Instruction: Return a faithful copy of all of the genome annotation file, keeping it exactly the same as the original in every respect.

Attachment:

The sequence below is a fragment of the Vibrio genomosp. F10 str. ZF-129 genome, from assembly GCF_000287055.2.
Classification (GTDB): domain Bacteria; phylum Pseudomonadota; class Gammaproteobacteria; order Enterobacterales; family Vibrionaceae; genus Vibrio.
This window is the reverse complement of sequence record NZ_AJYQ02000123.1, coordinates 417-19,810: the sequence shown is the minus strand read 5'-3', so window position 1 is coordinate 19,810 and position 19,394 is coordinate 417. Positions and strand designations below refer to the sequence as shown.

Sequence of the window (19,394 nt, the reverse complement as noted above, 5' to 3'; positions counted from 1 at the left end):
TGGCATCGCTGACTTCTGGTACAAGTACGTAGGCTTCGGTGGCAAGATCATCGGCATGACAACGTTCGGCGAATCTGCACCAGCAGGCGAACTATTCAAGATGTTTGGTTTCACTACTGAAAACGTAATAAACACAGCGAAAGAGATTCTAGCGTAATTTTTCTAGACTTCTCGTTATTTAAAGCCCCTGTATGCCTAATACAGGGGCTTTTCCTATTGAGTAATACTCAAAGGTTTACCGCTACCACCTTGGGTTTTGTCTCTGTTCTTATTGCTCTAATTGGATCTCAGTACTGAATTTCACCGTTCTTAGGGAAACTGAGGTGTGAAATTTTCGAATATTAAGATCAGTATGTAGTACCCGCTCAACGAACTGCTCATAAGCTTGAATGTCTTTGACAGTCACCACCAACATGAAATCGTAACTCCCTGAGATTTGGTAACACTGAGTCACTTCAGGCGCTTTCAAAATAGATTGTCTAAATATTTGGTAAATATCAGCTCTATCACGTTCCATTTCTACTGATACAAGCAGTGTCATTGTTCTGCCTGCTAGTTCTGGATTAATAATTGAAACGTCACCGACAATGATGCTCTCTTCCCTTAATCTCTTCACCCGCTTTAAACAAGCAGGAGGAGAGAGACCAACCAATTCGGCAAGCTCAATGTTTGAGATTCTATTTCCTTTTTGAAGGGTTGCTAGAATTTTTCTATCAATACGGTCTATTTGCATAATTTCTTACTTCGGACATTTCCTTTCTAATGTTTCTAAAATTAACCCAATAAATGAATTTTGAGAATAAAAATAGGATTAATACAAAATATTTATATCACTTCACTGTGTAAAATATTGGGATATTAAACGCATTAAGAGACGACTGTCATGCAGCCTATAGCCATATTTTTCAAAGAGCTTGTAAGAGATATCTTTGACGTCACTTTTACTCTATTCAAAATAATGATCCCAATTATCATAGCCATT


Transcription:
The sequence below is a fragment of the Vibrio genomosp. F10 str. ZF-129 genome, from assembly GCF_000287055.2.
Classification (GTDB): domain Bacteria; phylum Pseudomonadota; class Gammaproteobacteria; order Enterobacterales; family Vibrionaceae; genus Vibrio.
This window is the reverse complement of sequence record NZ_AJYQ02000123.1, coordinates 417-19,810: the sequence shown is the minus strand read 5'-3', so window position 1 is coordinate 19,810 and position 19,394 is coordinate 417. Positions and strand designations below refer to the sequence as shown.

Sequence of the window (19,394 nt, the reverse complement as noted above, 5' to 3'; positions counted from 1 at the left end):
TGGCATCGCTGACTTCTGGTACAAGTACGTAGGCTTCGGTGGCAAGATCATCGGCATGACAACGTTCGGCGAATCTGCACCAGCAGGCGAACTATTCAAGATGTTTGGTTTCACTACTGAAAACGTAATAAACACAGCGAAAGAGATTCTAGCGTAATTTTTCTAGACTTCTCGTTATTTAAAGCCCCTGTATGCCTAATACAGGGGCTTTTCCTATTGAGTAATACTCAAAGGTTTACCGCTACCACCTTGGGTTTTGTCTCTGTTCTTATTGCTCTAATTGGATCTCAGTACTGAATTTCACCGTTCTTAGGGAAACTGAGGTGTGAAATTTTCGAATATTAAGATCAGTATGTAGTACCCGCTCAACGAACTGCTCATAAGCTTGAATGTCTTTGACAGTCACCACCAACATGAAATCGTAACTCCCTGAGATTTGGTAACACTGAGTCACTTCAGGCGCTTTCAAAATAGATTGTCTAAATATTTGGTAAATATCAGCTCTATCACGTTCCATTTCTACTGATACAAGCAGTGTCATTGTTCTGCCTGCTAGTTCTGGATTAATAATTGAAACGTCACCGACAATGATGCTCTCTTCCCTTAATCTCTTCACCCGCTTTAAACAAGCAGGAGGAGAGAGACCAACCAATTCGGCAAGCTCAATGTTTGAGATTCTATTTCCTTTTTGAAGGGTTGCTAGAATTTTTCTATCAATACGGTCTATTTGCATAATTTCTTACTTCGGACATTTCCTTTCTAATGTTTCTAAAATTAACCCAATAAATGAATTTTGAGAATAAAAATAGGATTAATACAAAATATTTATATCACTTCACTGTGTAAAATATTGGGATATTAAACGCATTAAGAGACGACTGTCATGCAGCCTATAGCCATATTTTTCAAAGAGCTTGTAAGAGATATCTTTGACGTCACTTTTACTCTATTCAAAATAATGATCCCAATTATCATAGCCATT